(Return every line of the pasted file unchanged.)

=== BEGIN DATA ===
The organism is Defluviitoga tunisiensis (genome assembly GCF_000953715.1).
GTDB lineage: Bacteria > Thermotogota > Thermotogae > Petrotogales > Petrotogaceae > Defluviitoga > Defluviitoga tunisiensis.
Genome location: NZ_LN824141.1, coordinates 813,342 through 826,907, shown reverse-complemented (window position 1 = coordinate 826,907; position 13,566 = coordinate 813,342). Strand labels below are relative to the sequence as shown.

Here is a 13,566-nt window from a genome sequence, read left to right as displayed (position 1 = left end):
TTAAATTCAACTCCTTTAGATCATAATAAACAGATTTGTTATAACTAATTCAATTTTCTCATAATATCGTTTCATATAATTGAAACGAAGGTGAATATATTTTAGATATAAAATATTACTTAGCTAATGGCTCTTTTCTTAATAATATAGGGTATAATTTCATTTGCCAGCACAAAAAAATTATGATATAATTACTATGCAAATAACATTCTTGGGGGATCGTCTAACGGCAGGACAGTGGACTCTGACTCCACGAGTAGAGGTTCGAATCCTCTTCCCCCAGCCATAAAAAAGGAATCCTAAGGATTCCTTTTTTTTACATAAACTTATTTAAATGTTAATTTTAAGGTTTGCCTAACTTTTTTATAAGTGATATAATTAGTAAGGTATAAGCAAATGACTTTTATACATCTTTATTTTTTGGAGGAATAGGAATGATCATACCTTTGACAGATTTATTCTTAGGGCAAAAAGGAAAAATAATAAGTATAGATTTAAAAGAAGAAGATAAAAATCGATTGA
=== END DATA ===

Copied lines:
The organism is Defluviitoga tunisiensis (genome assembly GCF_000953715.1).
GTDB lineage: Bacteria > Thermotogota > Thermotogae > Petrotogales > Petrotogaceae > Defluviitoga > Defluviitoga tunisiensis.
Genome location: NZ_LN824141.1, coordinates 813,342 through 826,907, shown reverse-complemented (window position 1 = coordinate 826,907; position 13,566 = coordinate 813,342). Strand labels below are relative to the sequence as shown.

Here is a 13,566-nt window from a genome sequence, read left to right as displayed (position 1 = left end):
TTAAATTCAACTCCTTTAGATCATAATAAACAGATTTGTTATAACTAATTCAATTTTCTCATAATATCGTTTCATATAATTGAAACGAAGGTGAATATATTTTAGATATAAAATATTACTTAGCTAATGGCTCTTTTCTTAATAATATAGGGTATAATTTCATTTGCCAGCACAAAAAAATTATGATATAATTACTATGCAAATAACATTCTTGGGGGATCGTCTAACGGCAGGACAGTGGACTCTGACTCCACGAGTAGAGGTTCGAATCCTCTTCCCCCAGCCATAAAAAAGGAATCCTAAGGATTCCTTTTTTTTACATAAACTTATTTAAATGTTAATTTTAAGGTTTGCCTAACTTTTTTATAAGTGATATAATTAGTAAGGTATAAGCAAATGACTTTTATACATCTTTATTTTTTGGAGGAATAGGAATGATCATACCTTTGACAGATTTATTCTTAGGGCAAAAAGGAAAAATAATAAGTATAGATTTAAAAGAAGAAGATAAAAATCGATTGA